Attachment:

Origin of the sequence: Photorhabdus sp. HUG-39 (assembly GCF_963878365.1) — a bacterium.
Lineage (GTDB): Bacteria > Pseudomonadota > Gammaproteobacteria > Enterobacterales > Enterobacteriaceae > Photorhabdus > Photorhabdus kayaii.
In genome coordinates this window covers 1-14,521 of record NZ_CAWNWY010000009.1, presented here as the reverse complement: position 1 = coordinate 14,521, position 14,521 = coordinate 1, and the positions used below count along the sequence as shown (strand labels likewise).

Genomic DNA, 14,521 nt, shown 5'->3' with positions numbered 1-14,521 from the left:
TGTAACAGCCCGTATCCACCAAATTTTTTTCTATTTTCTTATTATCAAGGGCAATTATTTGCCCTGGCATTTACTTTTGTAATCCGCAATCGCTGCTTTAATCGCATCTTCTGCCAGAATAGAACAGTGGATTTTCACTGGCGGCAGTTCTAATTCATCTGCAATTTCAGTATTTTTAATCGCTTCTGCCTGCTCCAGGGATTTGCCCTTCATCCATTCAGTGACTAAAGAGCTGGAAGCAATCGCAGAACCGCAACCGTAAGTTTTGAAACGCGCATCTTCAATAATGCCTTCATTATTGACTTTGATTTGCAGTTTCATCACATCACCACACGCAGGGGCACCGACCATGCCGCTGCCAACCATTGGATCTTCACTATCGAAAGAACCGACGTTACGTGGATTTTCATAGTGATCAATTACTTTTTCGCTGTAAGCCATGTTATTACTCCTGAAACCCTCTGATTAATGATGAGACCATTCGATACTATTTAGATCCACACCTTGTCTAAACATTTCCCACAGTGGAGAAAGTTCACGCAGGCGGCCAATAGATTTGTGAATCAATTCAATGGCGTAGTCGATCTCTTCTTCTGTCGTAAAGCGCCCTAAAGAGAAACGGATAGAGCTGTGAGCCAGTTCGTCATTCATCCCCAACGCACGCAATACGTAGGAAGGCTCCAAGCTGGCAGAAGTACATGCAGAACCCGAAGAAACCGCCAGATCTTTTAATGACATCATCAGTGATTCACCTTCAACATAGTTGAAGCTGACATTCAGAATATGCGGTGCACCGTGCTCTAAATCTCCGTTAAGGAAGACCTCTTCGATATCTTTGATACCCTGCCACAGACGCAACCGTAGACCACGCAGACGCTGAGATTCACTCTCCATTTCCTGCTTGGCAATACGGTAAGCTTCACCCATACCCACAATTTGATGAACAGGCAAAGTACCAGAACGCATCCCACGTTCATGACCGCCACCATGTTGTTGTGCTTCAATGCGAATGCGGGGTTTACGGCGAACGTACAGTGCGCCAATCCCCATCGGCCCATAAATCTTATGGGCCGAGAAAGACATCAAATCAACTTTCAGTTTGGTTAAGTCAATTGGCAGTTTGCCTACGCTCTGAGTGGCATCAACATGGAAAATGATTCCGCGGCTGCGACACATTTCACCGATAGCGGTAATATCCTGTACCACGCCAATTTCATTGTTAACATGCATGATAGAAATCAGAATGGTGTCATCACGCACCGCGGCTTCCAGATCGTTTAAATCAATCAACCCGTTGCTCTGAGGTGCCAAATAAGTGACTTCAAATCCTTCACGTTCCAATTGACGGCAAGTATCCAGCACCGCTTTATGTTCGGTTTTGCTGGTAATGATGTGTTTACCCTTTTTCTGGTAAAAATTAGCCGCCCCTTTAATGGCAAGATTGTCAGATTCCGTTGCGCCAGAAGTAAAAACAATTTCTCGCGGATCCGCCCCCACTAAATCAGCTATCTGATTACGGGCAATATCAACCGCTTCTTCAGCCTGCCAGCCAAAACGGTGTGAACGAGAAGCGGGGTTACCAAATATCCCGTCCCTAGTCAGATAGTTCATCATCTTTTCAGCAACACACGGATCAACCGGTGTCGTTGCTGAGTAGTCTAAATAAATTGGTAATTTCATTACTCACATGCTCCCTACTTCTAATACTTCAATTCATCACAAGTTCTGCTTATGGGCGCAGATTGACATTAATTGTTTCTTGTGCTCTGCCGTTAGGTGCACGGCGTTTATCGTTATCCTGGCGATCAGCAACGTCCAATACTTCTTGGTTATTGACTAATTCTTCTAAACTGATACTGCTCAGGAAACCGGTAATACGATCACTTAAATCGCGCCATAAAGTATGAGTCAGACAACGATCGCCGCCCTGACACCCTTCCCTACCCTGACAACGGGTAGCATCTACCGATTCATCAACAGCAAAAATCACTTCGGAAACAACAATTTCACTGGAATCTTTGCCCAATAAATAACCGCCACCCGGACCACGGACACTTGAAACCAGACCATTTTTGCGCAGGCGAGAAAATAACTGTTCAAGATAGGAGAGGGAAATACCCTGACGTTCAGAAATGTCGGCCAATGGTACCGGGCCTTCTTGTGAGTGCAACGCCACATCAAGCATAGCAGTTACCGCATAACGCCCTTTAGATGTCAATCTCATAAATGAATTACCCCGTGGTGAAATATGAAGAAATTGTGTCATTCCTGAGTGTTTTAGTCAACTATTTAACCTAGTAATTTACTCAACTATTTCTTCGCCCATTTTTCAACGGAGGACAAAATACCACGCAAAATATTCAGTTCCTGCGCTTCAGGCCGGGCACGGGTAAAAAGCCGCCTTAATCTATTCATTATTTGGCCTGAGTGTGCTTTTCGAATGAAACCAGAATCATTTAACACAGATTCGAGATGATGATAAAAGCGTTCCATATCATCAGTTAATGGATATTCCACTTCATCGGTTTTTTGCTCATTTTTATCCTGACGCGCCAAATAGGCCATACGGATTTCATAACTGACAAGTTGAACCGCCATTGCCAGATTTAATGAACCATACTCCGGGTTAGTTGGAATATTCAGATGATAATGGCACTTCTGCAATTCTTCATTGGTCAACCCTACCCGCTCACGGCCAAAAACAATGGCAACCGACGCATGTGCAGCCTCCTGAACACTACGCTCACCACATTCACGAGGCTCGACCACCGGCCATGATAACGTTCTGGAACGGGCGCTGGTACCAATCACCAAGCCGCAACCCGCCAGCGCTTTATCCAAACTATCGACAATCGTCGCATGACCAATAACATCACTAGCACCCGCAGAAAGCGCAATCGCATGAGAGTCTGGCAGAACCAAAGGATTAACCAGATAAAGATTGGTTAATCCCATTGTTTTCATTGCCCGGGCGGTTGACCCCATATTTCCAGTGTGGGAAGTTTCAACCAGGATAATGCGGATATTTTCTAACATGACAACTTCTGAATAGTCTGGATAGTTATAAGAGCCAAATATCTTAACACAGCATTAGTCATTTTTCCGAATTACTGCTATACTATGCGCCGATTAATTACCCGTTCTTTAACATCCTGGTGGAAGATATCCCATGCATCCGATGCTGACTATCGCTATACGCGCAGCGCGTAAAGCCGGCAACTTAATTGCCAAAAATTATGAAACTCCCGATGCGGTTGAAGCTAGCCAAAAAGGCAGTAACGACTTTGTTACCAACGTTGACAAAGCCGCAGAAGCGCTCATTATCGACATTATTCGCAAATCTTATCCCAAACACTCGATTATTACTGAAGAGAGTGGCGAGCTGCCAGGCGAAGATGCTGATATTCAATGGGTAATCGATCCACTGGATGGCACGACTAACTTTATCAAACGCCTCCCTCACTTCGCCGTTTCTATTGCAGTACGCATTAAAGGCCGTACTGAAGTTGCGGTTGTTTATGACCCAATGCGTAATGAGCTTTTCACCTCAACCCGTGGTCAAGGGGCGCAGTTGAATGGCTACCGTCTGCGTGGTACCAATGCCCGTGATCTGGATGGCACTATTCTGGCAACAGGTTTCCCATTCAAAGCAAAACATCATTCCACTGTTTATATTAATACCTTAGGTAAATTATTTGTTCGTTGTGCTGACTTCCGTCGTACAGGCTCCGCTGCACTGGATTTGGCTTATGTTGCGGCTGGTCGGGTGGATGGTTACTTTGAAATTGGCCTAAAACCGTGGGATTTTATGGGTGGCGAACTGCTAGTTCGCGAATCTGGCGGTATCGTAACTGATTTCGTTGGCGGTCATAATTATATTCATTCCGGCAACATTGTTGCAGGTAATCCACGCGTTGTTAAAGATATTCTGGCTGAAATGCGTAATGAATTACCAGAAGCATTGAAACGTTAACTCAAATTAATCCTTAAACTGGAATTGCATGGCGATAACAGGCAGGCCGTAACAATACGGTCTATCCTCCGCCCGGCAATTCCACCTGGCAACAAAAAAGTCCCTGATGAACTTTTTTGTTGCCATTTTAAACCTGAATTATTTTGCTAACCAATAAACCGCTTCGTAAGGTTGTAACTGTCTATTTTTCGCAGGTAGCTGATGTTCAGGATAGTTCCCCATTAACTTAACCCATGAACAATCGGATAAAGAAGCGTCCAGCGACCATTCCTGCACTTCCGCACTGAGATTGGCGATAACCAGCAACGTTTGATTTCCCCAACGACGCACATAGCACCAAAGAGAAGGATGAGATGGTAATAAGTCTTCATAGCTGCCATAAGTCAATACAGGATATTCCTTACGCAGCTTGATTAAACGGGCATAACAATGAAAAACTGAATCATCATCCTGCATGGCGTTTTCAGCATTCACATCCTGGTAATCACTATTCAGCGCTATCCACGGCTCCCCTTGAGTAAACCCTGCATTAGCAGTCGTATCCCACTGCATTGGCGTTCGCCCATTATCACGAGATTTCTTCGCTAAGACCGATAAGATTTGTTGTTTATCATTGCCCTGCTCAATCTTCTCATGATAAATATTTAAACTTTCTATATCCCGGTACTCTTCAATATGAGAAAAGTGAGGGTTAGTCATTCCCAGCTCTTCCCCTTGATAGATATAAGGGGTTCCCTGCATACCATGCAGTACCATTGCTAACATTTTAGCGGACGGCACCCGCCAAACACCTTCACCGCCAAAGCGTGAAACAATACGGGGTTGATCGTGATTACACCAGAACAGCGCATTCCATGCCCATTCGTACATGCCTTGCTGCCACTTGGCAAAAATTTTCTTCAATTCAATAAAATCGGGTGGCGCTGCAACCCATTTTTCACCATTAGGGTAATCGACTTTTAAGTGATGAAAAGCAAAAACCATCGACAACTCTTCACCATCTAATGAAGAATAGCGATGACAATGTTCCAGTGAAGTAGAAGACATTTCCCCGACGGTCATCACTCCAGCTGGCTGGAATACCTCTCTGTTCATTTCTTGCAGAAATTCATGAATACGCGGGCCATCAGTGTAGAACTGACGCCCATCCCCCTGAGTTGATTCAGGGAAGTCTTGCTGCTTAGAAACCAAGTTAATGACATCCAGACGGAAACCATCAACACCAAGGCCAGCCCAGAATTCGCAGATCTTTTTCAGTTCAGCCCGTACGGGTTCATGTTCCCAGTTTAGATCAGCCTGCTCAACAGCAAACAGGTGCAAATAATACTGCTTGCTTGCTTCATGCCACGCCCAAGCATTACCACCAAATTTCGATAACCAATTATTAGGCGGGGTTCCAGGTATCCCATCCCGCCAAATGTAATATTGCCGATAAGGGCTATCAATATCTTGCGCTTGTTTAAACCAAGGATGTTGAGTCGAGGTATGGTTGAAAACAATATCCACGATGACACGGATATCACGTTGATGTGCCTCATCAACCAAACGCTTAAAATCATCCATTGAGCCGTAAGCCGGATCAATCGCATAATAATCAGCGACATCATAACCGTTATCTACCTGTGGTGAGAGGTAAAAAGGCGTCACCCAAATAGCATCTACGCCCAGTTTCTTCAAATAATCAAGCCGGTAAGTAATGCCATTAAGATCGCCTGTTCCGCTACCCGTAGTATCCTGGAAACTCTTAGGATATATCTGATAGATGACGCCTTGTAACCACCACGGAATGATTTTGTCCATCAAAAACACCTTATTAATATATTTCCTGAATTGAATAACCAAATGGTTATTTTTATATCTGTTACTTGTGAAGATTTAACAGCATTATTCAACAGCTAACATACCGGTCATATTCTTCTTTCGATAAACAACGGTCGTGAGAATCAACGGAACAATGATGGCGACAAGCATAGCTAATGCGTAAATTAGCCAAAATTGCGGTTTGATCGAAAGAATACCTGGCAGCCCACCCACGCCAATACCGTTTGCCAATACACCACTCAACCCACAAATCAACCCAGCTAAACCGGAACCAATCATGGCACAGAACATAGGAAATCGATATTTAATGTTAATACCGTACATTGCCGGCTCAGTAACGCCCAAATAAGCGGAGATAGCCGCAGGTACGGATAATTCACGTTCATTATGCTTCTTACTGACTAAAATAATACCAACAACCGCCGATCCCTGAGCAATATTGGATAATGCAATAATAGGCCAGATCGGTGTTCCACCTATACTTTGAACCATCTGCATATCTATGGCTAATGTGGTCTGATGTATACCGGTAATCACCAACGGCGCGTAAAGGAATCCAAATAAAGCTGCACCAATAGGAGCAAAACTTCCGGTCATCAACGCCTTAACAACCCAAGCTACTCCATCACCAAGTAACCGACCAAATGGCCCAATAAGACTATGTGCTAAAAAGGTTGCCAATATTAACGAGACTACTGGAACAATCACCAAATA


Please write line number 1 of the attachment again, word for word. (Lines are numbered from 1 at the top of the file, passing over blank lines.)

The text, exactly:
Origin of the sequence: Photorhabdus sp. HUG-39 (assembly GCF_963878365.1) — a bacterium.